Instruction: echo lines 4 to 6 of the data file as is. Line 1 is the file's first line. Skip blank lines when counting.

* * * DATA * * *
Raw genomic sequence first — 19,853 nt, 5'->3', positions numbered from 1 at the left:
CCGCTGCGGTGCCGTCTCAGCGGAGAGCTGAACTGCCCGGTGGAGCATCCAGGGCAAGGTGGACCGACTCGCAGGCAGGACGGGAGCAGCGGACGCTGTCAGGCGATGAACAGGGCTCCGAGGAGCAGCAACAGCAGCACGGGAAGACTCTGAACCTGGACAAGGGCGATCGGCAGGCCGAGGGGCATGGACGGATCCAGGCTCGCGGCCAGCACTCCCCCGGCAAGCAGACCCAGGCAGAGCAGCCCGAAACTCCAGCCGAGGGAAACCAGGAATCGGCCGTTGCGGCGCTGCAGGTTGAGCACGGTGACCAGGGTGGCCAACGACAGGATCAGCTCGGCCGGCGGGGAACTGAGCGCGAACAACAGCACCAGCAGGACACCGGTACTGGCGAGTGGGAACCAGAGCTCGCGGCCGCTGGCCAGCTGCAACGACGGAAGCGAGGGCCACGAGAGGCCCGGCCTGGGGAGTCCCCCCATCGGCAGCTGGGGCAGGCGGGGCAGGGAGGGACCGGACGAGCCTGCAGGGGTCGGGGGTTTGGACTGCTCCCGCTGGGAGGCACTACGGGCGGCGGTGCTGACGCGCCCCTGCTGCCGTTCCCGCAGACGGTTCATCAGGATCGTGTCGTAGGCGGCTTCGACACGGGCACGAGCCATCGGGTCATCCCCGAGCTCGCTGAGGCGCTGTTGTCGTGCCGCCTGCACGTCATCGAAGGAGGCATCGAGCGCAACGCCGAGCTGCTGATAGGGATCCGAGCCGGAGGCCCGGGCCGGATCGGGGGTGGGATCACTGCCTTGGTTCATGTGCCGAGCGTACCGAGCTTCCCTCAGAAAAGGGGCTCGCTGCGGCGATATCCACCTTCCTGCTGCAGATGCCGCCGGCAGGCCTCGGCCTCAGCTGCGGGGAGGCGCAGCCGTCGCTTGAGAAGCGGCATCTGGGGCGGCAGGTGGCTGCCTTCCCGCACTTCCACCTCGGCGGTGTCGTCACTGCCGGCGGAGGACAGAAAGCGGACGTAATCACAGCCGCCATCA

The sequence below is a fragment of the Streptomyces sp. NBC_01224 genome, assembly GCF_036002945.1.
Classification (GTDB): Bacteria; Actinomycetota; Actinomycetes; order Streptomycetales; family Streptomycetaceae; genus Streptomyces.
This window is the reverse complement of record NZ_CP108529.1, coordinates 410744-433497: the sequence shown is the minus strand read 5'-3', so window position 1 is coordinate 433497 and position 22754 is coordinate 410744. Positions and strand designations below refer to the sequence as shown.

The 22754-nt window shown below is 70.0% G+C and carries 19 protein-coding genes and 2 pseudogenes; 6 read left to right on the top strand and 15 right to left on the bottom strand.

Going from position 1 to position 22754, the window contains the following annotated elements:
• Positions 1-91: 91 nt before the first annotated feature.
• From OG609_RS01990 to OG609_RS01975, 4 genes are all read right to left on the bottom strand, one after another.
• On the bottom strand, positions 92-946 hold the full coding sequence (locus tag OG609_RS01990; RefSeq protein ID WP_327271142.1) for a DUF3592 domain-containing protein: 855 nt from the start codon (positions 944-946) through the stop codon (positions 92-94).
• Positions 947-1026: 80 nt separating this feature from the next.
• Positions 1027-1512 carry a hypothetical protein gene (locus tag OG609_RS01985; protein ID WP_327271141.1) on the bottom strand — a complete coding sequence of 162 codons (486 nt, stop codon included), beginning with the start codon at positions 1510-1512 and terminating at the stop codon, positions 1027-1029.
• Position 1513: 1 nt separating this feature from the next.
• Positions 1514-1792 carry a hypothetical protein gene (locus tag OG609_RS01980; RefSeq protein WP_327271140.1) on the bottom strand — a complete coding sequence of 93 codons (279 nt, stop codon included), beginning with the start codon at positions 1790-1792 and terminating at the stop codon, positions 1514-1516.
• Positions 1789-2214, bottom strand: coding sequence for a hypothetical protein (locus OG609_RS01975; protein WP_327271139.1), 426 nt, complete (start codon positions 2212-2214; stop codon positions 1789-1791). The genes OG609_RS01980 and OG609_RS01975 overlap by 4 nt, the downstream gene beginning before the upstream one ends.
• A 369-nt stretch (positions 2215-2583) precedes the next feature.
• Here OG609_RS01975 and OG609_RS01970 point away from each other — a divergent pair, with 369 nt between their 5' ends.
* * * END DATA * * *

Classification (GTDB): Bacteria; Actinomycetota; Actinomycetes; order Streptomycetales; family Streptomycetaceae; genus Streptomyces.
This window is the reverse complement of record NZ_CP108529.1, coordinates 410744-433497: the sequence shown is the minus strand read 5'-3', so window position 1 is coordinate 433497 and position 22754 is coordinate 410744. Positions and strand designations below refer to the sequence as shown.

The 22754-nt window shown below is 70.0% G+C and carries 19 protein-coding genes and 2 pseudogenes; 6 read left to right on the top strand and 15 right to left on the bottom strand.